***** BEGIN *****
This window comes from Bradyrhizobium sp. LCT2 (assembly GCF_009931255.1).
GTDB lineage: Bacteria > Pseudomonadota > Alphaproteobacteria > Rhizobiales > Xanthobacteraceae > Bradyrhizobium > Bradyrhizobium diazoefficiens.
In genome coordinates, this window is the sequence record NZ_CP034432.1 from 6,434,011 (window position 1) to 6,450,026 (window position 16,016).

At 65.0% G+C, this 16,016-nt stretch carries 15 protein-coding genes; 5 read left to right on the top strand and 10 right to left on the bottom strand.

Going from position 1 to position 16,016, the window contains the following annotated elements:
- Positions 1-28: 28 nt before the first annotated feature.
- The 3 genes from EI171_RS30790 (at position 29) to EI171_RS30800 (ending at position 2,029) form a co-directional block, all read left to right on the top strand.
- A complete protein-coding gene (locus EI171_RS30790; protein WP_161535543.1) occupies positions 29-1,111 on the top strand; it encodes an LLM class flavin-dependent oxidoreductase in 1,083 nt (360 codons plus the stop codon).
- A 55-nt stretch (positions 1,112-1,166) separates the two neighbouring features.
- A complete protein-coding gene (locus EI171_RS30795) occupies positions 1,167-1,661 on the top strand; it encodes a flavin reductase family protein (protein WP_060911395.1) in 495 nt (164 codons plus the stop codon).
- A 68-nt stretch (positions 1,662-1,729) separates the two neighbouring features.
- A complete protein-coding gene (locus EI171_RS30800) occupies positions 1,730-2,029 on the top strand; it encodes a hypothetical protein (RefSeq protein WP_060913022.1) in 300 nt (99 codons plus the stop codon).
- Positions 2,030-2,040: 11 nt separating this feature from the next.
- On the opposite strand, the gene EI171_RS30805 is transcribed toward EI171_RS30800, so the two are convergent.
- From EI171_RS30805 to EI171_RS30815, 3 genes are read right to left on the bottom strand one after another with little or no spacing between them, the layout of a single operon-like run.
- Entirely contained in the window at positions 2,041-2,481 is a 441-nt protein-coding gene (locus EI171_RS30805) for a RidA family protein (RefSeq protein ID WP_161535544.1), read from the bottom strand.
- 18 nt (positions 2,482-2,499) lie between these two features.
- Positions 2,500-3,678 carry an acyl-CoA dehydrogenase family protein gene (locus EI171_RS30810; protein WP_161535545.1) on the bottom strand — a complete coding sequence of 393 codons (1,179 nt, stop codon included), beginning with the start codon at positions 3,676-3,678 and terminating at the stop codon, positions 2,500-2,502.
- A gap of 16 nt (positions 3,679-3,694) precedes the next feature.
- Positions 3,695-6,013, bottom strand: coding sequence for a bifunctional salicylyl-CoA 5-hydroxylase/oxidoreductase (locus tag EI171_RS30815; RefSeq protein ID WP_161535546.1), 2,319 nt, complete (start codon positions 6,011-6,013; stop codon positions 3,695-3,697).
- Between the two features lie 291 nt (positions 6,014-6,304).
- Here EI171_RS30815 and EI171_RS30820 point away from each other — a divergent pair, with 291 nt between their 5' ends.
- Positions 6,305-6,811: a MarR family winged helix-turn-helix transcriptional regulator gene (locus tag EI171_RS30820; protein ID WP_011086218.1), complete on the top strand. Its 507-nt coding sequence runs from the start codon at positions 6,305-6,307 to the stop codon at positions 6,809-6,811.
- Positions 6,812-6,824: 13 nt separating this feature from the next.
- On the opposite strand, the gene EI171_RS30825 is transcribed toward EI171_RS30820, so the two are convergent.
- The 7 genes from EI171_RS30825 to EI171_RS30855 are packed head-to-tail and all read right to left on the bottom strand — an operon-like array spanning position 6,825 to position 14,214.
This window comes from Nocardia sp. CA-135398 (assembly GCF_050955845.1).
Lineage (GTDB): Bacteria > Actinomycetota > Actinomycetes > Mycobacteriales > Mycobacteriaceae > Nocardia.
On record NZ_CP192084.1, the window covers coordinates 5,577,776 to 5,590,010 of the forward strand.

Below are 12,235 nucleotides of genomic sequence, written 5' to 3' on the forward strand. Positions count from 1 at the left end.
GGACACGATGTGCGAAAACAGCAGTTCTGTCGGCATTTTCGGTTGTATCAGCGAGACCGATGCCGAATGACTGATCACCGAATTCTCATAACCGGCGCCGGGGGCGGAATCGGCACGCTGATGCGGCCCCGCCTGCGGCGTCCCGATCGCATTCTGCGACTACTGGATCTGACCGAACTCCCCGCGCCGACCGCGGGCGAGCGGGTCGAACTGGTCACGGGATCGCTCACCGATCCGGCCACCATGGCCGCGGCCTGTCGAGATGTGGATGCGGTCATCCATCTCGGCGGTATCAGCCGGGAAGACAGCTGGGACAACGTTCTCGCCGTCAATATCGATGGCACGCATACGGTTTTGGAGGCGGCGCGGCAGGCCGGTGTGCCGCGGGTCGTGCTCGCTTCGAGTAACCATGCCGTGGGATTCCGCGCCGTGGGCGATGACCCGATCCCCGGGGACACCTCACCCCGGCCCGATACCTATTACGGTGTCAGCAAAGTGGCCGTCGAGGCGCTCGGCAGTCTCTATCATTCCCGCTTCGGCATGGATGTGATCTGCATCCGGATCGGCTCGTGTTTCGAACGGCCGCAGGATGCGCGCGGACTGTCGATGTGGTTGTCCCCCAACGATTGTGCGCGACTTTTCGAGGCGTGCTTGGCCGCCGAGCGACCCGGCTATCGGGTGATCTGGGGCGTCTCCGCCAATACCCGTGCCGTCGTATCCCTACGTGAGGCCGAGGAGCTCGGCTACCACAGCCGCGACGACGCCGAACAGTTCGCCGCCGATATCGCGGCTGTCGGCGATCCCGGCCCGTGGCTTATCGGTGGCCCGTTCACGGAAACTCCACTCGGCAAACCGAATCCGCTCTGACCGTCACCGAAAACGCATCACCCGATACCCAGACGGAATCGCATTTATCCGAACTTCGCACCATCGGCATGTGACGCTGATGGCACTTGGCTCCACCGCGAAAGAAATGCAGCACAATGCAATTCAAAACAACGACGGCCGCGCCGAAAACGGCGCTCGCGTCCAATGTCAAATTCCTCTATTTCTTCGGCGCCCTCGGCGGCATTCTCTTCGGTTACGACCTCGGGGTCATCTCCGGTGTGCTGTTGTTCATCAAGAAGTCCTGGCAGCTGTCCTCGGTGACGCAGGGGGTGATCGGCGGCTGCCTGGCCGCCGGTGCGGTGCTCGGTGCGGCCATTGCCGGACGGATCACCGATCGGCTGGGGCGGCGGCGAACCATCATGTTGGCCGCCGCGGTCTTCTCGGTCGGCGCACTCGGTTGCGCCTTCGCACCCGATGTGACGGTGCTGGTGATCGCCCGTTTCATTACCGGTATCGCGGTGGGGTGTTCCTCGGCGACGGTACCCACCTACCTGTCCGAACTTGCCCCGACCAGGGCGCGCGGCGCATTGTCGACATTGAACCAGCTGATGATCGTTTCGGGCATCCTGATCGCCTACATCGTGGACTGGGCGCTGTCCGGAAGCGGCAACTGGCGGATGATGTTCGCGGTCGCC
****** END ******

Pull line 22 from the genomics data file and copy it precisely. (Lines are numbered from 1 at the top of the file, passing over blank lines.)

- Here EI171_RS30815 and EI171_RS30820 point away from each other — a divergent pair, with 291 nt between their 5' ends.